WHEN temperatures were forecast to exceed 40 degrees Celsius at the beginning of the year in 2013, the Hunter Valley Zoo took action to protect its animals, making sure all were housed in air conditioned buildings prior to the onset of the heatwave.

“The animals seem to cope OK while the temperatures are still in the 30s, but when we hit 40 that’s when they really struggle, especially if the animal is old, young or a bit weak,” said the zoo’s Managing Director Jason Pearson.

Old and weak humans also really struggle in the heat.

But unlike this zoo, institutions housing such older folk (like nursing homes) don’t always take this kind of initiative when temperatures soar.    

Fast forward to 2021 and there is STILL no requirement for Australian nursing homes to have air conditioning.

When a heatwave hits, residents in unairconditioned nursing homes swelter, or worse, die.

Studies have shown that mortality increases once temperatures rise above 30 degrees, with the elderly being at particular risk.    

It seems obvious that air conditioning should be a requirement in all nursing homes, to protect residents during extreme heat.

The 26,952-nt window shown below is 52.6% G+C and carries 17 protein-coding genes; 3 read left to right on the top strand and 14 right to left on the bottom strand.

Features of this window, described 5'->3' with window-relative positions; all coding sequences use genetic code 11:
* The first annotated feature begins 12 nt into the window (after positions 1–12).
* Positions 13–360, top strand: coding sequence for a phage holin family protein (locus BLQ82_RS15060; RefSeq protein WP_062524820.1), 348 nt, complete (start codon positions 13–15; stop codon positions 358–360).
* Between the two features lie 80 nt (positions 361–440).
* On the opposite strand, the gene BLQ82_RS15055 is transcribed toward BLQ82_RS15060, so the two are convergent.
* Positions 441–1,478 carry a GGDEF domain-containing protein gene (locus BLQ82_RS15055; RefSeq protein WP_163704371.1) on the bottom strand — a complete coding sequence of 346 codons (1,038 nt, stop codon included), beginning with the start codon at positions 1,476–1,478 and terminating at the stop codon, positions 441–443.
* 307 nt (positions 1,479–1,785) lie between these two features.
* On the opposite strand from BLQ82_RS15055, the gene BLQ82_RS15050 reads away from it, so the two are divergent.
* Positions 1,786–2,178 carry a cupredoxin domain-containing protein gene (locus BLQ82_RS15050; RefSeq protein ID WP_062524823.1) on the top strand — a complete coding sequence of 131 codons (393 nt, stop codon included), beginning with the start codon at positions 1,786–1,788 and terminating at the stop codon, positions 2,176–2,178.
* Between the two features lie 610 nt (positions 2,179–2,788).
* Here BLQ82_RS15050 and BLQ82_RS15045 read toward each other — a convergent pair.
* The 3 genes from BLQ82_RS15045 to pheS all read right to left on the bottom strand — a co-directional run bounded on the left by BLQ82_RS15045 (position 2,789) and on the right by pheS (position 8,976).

At least the Department of Health and Ageing takes some initiative when heatwaves are forecast.

It sends out advice to all nursing homes that they should ensure residents have enough water to drink and stay indoors.

One would think that this is common sense, but CPSA has heard of residents being found in woollen jumpers and without water in non-air-conditioned nursing homes during 40-degree heat.

If air conditioning is considered essential for animals in a zoo, don’t nursing home residents deserve at least the same level of care?

While we’re on the topic, CPSA also believes that air conditioning should be installed in public housing, particularly in areas that are prone to extremely high (and low) temperatures.

Author:  Combined Pensioners and Superannuants Association - NSW (CPSA)